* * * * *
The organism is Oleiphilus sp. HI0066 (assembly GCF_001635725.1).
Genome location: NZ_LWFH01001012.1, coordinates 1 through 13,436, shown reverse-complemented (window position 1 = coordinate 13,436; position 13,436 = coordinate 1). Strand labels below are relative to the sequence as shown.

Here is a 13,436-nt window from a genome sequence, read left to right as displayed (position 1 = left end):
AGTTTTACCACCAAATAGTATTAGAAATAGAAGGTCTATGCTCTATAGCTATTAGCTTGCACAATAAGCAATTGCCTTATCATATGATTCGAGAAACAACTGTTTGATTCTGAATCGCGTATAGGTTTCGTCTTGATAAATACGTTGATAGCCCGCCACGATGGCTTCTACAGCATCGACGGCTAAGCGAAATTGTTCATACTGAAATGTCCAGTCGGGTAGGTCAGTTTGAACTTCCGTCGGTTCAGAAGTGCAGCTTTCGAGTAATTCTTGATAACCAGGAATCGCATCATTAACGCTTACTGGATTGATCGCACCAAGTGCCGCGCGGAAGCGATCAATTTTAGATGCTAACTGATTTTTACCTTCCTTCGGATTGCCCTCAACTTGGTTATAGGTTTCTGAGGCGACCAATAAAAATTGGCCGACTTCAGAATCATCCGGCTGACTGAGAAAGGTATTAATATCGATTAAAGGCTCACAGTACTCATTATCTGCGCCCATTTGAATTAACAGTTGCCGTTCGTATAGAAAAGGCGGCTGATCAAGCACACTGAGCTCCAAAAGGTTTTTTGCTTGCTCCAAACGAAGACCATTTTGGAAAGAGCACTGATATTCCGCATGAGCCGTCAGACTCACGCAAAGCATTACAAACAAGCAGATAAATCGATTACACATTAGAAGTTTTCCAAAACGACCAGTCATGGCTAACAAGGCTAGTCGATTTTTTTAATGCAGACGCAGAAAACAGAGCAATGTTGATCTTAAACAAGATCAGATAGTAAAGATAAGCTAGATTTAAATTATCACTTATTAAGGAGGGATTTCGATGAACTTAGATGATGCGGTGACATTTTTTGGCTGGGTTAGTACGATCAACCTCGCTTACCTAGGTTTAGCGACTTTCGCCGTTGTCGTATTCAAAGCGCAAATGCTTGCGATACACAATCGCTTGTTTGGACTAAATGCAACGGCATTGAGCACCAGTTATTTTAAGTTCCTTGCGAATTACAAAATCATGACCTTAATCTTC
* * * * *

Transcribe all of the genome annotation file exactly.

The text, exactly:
The organism is Oleiphilus sp. HI0066 (assembly GCF_001635725.1).
Genome location: NZ_LWFH01001012.1, coordinates 1 through 13,436, shown reverse-complemented (window position 1 = coordinate 13,436; position 13,436 = coordinate 1). Strand labels below are relative to the sequence as shown.

Here is a 13,436-nt window from a genome sequence, read left to right as displayed (position 1 = left end):
AGTTTTACCACCAAATAGTATTAGAAATAGAAGGTCTATGCTCTATAGCTATTAGCTTGCACAATAAGCAATTGCCTTATCATATGATTCGAGAAACAACTGTTTGATTCTGAATCGCGTATAGGTTTCGTCTTGATAAATACGTTGATAGCCCGCCACGATGGCTTCTACAGCATCGACGGCTAAGCGAAATTGTTCATACTGAAATGTCCAGTCGGGTAGGTCAGTTTGAACTTCCGTCGGTTCAGAAGTGCAGCTTTCGAGTAATTCTTGATAACCAGGAATCGCATCATTAACGCTTACTGGATTGATCGCACCAAGTGCCGCGCGGAAGCGATCAATTTTAGATGCTAACTGATTTTTACCTTCCTTCGGATTGCCCTCAACTTGGTTATAGGTTTCTGAGGCGACCAATAAAAATTGGCCGACTTCAGAATCATCCGGCTGACTGAGAAAGGTATTAATATCGATTAAAGGCTCACAGTACTCATTATCTGCGCCCATTTGAATTAACAGTTGCCGTTCGTATAGAAAAGGCGGCTGATCAAGCACACTGAGCTCCAAAAGGTTTTTTGCTTGCTCCAAACGAAGACCATTTTGGAAAGAGCACTGATATTCCGCATGAGCCGTCAGACTCACGCAAAGCATTACAAACAAGCAGATAAATCGATTACACATTAGAAGTTTTCCAAAACGACCAGTCATGGCTAACAAGGCTAGTCGATTTTTTTAATGCAGACGCAGAAAACAGAGCAATGTTGATCTTAAACAAGATCAGATAGTAAAGATAAGCTAGATTTAAATTATCACTTATTAAGGAGGGATTTCGATGAACTTAGATGATGCGGTGACATTTTTTGGCTGGGTTAGTACGATCAACCTCGCTTACCTAGGTTTAGCGACTTTCGCCGTTGTCGTATTCAAAGCGCAAATGCTTGCGATACACAATCGCTTGTTTGGACTAAATGCAACGGCATTGAGCACCAGTTATTTTAAGTTCCTTGCGAATTACAAAATCATGACCTTAATCTTC